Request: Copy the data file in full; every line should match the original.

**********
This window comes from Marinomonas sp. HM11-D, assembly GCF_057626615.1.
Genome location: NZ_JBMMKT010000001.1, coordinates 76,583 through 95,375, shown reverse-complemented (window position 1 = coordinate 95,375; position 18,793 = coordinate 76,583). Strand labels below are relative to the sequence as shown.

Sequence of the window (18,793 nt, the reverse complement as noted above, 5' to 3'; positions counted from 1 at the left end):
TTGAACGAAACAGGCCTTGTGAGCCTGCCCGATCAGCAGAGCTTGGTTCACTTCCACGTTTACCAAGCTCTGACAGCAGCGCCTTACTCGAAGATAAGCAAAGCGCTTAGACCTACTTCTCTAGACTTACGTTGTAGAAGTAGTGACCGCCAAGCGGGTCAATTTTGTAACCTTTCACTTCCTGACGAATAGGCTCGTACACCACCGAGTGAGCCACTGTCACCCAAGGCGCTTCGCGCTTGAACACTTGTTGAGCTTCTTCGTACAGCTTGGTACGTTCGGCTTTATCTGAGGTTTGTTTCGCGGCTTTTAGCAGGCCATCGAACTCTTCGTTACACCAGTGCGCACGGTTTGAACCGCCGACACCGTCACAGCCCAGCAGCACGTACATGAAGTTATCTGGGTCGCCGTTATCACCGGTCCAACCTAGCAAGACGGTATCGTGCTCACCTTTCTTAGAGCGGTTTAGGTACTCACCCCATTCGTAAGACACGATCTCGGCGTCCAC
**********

This window comes from Marinomonas sp. HM11-D, assembly GCF_057626615.1.
Genome location: NZ_JBMMKT010000001.1, coordinates 76,583 through 95,375, shown reverse-complemented (window position 1 = coordinate 95,375; position 18,793 = coordinate 76,583). Strand labels below are relative to the sequence as shown.

Sequence of the window (18,793 nt, the reverse complement as noted above, 5' to 3'; positions counted from 1 at the left end):
TTGAACGAAACAGGCCTTGTGAGCCTGCCCGATCAGCAGAGCTTGGTTCACTTCCACGTTTACCAAGCTCTGACAGCAGCGCCTTACTCGAAGATAAGCAAAGCGCTTAGACCTACTTCTCTAGACTTACGTTGTAGAAGTAGTGACCGCCAAGCGGGTCAATTTTGTAACCTTTCACTTCCTGACGAATAGGCTCGTACACCACCGAGTGAGCCACTGTCACCCAAGGCGCTTCGCGCTTGAACACTTGTTGAGCTTCTTCGTACAGCTTGGTACGTTCGGCTTTATCTGAGGTTTGTTTCGCGGCTTTTAGCAGGCCATCGAACTCTTCGTTACACCAGTGCGCACGGTTTGAACCGCCGACACCGTCACAGCCCAGCAGCACGTACATGAAGTTATCTGGGTCGCCGTTATCACCGGTCCAACCTAGCAAGACGGTATCGTGCTCACCTTTCTTAGAGCGGTTTAGGTACTCACCCCATTCGTAAGACACGATCTCGGCGTCCAC